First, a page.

Today we got to tour a cooperative company called Coopedota. This was a little different from our other coffee company tours because a cooperative is run differently. It is one organization with 900 members who run smaller family farms. It started in 1960 with only 96 producers so it has really grown and become successful. It is run differently because the associates general assembly appoints a board of managers and the board of managers chooses a general manager to be in charge. All of the farms bring the coffee cherries to the same place for it to be milled and processed. Coopedota exports 90% of the green bean so only a little bit is roasted packaged and sold. They export to Europe, North America, and Asia. They have developed a name for themselves via word of mouth and sell to places like Peet’s and Starbucks. The farmers are paid a certain percentage when the coffee is delivered (starting in April), and then they are paid a certain percentage each month until it is finished in November when the price is determined by the market. The cooperative has to very strict about rules to guarantee good quality from every farm. Obviously it is pretty successful and works well for these farmers so it was interesting to learn a different way to approach the coffee business.
There are many advantages of being a cooperative company. One advantage is that the cooperative benefits the environment. Coopedota is the first carbon neutral coffee company (for 6 years in a row now). They earned this due to their work to have low carbon dioxide emissions. They also do their best to reduce their use of water and energy. They are able to do this because they have control over enough farms to make a difference. Another advantage of the cooperative is how it helps the community. Coopedota does outreach in the local high schools to teach them about coffee and maybe help them into a coffee career. They also sponsor nursing homes in the town. It is also advantageous for the farmers because they are so small it would be too expensive and difficult to do it all on their own (especially to buy and run a mill), but by working together they can make a better profit.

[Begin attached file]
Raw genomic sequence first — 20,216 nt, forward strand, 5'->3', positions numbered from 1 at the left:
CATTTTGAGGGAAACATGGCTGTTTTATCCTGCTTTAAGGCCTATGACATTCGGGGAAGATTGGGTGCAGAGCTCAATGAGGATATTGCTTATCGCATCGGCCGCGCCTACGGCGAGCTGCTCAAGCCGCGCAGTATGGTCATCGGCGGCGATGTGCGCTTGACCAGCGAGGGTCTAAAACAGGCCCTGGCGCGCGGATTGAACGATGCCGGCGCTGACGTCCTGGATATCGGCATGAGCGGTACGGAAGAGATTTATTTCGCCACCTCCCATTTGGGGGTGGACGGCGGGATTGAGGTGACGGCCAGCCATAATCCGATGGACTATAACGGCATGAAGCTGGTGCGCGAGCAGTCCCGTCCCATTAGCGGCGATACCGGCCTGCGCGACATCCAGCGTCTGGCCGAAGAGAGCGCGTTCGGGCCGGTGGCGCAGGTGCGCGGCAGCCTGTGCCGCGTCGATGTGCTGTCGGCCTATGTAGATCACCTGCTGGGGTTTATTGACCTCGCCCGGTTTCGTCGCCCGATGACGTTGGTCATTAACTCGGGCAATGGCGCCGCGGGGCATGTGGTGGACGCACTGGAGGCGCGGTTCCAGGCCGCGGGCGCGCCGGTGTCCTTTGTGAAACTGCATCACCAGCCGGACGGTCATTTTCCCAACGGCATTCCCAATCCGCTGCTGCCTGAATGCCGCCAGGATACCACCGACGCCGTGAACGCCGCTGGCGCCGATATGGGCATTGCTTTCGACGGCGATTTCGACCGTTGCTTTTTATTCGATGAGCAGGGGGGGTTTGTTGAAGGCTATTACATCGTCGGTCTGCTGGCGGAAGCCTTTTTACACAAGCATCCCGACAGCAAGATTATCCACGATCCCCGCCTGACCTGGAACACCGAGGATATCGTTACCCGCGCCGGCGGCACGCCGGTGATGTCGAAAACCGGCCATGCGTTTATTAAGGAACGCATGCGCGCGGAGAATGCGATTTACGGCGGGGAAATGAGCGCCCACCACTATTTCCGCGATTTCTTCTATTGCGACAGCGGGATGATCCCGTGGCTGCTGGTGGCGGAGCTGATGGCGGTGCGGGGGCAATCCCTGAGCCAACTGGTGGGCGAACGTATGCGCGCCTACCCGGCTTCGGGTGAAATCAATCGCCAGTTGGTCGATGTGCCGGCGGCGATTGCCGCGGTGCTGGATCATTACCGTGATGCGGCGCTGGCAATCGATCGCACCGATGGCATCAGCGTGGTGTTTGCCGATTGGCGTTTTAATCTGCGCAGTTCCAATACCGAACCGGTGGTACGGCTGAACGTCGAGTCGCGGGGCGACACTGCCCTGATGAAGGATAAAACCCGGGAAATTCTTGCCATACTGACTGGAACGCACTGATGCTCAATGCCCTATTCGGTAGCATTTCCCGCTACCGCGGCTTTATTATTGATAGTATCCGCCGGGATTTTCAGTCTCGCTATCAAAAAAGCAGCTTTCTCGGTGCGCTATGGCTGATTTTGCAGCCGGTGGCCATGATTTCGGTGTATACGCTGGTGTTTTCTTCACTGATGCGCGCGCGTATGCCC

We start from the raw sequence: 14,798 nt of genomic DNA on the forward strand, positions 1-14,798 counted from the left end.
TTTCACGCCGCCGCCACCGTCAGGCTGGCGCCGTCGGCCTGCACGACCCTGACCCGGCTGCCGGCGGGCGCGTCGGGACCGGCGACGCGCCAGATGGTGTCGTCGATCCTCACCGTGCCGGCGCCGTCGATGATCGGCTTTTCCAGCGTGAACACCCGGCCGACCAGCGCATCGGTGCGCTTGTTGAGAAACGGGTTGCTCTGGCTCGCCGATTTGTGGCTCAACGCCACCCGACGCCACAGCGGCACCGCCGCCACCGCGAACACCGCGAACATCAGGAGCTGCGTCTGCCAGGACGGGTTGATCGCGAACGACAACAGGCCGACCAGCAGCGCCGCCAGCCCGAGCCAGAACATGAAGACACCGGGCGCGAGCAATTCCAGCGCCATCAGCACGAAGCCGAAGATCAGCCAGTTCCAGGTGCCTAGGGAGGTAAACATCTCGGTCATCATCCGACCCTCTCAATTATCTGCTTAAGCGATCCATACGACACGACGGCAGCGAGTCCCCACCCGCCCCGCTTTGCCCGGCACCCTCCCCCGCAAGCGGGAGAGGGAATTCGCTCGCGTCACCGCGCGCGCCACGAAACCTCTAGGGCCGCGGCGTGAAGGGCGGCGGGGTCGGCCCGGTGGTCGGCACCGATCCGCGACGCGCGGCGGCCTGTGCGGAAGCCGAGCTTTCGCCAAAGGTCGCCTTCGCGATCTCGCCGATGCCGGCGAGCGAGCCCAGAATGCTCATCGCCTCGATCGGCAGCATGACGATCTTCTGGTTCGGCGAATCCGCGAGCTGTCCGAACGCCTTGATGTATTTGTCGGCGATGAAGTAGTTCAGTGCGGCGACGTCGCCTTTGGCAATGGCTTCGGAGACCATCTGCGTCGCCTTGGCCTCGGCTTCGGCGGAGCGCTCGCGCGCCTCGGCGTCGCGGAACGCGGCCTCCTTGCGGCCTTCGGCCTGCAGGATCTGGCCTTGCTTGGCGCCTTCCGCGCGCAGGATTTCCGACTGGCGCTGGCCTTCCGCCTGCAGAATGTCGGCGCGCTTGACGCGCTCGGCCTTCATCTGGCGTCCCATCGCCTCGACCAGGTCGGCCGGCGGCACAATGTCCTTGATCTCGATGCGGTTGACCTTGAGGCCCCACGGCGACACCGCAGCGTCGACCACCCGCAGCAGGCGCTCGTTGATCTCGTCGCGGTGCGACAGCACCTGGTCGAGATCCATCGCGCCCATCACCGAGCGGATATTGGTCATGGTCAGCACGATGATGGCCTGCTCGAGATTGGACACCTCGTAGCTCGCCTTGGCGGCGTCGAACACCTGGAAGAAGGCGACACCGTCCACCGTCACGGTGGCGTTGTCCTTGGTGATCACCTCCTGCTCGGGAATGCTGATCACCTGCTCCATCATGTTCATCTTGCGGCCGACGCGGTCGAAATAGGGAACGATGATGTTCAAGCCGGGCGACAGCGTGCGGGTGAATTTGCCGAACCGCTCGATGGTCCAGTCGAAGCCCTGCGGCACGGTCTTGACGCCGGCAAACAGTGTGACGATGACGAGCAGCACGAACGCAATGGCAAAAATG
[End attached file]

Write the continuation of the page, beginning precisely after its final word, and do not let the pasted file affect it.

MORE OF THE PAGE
However there are also disadvantages to working for a cooperative. First the farmer has to pay a fee to invest in the cooperative in order to join. For small start up farmers this might be difficult to afford. Then they are at a slight disadvantage because they are only allowed to sell to the cooperative, even if they thought they could get a better price somewhere else. Another complaint is from farmers who own bigger farms and produce more because they think they earn more and deserve better, but everyone is treated equally. Overall though I think this would be really beneficial for small farms to help them earn money.
The community of Santa Maria de Dota would be very different without a cooperative. We asked the tour guide what we thought would happen without it and how she felt. She said that if it was a private company instead of the cooperative it would be a monopoly so they would likely take advantage of the farmers and pay them less. She said they are kind of like a family now after so many years working together, and the community would suffer without the programs it supports. A private company would likely care less about the locals and possibly the environment, too. If the cooperative didn’t exist and the farmers were on their own, everyone would likely struggle more and the town would be poorer. I also believe there would be a lot more competition between the farmers unlike the cooperation now. I believe the town benefits from the cooperative and would suffer in these various ways if it disappeared.